This Is Why: Chuck Dinsmore, Ph.D.
- November 10, 2021
From serving as a full professor at the School of Medicine and in the Graduate College, a part of Rush University at Rush-Presbyterian-St. Luke’s Medical Center in Chicago, to teaching high school biology at Lincoln Academy in Newcastle, Maine, to sharing his knowledge as a Maine Master Naturalist at the Hidden Valley Nature Center — Chuck finds joy in sharing science. As a member of the John S. Kingsley Society at MDI Biological Laboratory, Chuck has ensured that nurturing curious minds is part of his legacy.
Chuck’s love for science began in childhood but blossomed during his time at Bowdoin College where he received his A.B. in Biology. It was during his undergraduate studies that he began his research on salamander limb regeneration and met Dr. Richard Goss, a major figure in developmental biology and regeneration. He joined the Goss lab at Brown University to continue to expand his studies in the field.
After receiving his Ph.D. from Brown, Chuck accepted a teaching position in Boston as an assistant professor. Goss, a visiting scientist at the MDI Biological Laboratory, suggested that Chuck apply for a summer research fellowship at MDIBL in order to continue his research in regeneration. Six years as a visiting scientist at MDIBL cemented Chuck’s respect for the lab’s mission of research and education. “MDIBL’s research program brings together world-class scientists with diverse skills and interests and at the same time, provides students at all levels with the opportunity to experience the process of science first-hand. For me, a critical part of ‘who we are’ is and has been the dedicated outreach to, and engagement with, the general public,” he says, adding with a smile “And it doesn’t hurt that the lab now prioritizes regeneration research using axolotls.”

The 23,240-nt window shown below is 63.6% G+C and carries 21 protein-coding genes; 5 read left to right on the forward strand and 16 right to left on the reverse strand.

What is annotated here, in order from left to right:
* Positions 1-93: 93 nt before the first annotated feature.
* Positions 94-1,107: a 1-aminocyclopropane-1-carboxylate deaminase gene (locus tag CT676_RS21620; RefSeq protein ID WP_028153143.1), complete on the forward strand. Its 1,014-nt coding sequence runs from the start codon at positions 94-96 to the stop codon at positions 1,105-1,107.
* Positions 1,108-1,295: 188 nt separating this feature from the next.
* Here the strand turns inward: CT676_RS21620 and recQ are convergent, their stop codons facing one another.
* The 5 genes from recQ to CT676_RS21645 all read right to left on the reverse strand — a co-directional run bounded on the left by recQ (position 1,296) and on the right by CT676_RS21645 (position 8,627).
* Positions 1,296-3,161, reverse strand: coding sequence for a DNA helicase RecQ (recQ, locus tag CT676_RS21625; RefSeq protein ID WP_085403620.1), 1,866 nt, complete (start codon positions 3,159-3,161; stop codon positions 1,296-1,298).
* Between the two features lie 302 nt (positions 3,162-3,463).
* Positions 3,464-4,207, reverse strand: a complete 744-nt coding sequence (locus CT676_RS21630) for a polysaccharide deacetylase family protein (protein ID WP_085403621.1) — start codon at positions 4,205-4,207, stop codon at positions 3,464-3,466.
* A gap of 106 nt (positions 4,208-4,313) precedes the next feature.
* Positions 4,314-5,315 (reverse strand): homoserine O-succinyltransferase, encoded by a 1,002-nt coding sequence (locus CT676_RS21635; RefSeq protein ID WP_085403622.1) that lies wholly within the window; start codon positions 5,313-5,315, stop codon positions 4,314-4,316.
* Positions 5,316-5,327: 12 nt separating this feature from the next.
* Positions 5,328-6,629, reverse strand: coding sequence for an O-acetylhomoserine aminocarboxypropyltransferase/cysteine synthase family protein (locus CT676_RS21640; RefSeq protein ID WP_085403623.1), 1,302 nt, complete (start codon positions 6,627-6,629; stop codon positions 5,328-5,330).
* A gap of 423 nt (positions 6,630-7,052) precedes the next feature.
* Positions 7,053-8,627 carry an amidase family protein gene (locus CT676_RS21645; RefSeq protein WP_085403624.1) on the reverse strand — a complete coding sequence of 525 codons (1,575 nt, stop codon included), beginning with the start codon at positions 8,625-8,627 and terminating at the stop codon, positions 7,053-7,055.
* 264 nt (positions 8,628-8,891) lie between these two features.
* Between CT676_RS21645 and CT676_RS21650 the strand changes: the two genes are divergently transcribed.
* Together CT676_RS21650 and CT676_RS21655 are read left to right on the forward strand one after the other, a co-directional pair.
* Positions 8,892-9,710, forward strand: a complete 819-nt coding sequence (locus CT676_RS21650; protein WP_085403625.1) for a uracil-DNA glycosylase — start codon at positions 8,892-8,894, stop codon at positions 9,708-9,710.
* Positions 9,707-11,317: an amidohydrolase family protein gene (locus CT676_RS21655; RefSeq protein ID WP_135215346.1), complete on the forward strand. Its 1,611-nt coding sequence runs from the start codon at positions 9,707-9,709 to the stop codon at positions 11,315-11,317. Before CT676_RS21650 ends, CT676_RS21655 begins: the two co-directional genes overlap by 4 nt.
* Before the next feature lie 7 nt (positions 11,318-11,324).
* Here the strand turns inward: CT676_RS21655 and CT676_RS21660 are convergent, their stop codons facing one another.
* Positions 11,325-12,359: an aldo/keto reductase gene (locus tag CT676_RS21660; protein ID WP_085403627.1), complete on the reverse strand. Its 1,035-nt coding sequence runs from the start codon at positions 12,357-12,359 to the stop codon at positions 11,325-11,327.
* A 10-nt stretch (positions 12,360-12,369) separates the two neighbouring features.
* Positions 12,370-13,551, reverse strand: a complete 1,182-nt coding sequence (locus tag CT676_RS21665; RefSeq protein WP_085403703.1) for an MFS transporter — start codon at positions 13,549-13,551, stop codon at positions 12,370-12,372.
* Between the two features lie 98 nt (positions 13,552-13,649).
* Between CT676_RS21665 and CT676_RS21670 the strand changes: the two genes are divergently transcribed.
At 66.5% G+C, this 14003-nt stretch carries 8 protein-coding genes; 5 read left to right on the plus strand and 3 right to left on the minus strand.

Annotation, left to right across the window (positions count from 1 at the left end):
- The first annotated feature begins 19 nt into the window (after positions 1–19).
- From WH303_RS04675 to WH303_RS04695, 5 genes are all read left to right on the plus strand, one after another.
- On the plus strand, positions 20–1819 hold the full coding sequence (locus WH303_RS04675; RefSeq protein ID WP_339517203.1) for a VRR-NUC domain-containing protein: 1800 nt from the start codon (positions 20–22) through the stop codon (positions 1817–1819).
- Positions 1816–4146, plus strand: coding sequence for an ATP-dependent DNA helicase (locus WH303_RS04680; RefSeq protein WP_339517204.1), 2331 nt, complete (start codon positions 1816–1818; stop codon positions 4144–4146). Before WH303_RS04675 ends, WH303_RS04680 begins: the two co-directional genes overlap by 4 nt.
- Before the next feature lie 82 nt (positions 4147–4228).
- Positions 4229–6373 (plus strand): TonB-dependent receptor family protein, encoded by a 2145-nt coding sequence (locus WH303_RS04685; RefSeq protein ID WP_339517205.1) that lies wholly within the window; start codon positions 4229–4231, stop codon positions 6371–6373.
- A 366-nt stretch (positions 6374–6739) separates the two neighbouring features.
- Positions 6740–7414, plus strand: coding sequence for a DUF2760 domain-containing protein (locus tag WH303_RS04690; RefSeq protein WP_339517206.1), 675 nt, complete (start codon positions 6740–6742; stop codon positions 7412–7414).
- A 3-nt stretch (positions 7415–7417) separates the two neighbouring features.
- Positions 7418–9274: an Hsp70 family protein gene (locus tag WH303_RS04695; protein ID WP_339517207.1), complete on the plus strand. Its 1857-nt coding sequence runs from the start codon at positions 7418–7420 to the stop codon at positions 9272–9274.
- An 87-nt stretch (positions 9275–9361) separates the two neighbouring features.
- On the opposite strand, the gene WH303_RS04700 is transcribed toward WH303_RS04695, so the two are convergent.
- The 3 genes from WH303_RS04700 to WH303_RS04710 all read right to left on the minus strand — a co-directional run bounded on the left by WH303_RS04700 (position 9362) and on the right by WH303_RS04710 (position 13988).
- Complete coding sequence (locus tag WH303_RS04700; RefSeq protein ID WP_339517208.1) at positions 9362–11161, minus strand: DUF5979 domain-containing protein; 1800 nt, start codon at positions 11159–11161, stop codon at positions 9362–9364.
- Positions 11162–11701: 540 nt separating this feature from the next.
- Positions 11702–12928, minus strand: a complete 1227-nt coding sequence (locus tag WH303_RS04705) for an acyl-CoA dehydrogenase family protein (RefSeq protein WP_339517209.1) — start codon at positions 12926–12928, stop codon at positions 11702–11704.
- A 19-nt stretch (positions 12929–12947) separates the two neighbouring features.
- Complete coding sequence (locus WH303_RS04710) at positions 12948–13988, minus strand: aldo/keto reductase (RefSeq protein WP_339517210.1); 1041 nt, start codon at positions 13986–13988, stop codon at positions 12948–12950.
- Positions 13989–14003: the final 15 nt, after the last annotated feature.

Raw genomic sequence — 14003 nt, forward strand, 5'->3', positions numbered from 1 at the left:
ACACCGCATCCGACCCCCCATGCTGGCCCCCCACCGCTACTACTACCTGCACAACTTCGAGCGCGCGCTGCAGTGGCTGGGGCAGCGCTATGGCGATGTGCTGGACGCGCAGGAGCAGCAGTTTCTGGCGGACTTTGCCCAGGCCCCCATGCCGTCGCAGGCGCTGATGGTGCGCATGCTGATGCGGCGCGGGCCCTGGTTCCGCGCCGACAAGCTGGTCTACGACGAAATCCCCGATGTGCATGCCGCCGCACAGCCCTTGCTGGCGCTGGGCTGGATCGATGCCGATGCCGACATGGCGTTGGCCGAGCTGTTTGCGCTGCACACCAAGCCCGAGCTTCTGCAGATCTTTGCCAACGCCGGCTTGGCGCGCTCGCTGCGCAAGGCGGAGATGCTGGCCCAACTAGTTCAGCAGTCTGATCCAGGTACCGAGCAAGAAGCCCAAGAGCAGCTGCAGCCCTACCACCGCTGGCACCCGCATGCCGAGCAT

Later in life, Chuck authored A History of Regeneration Research: The Evolution of a Science, offering an analysis of discoveries in regeneration research and examining the social, historical, and philosophical contexts of the major milestones in this field of biology. Considered among the best histories of its kind, the book has been praised for its importance not only to developmental biologists but to historians of science also. In his tome, Chuck acknowledges the lineage of scientific discovery and how progress is made possible by the work that came before. The critical importance of the larger scientific community is one that motivates Chuck to remain involved with MDIBL. “For me, the deep history of the lab’s cutting-edge scientific contributions (and associated scholars!) has strong appeal. It correlates with my longstanding intellectual curiosity, which was nurtured by my early experiences at the MDIBL, its community, scientific and social/familial,” he explains. “Moreover, it underscores the deep connection between world-class science and real people.”
This year, Chuck formalized his support of MDI Biological Laboratory through a planned gift. His belief in the lab’s continuing success moved him to share the news of his generous intentions: “The projects, goals and vision that Hermann and Iain have outlined, along with their strong leadership, provide me with great confidence in the lab’s continuing success. Backed by a staff with a remarkable talent for translating the direction and importance of the lab’s work to the general public, the long-term stature of the MDI Biological Laboratory on the world stage looks bright!”
MDI Biological Laboratory remains a world-class education and biomedical research institution due in large part to donors like Chuck — and our phenomenal community of scientists, students, staff, alumni and friends.
We are deeply grateful to Chuck and to all our supporters for helping ensure that MDIBL continues to foster a love of science in future generations.
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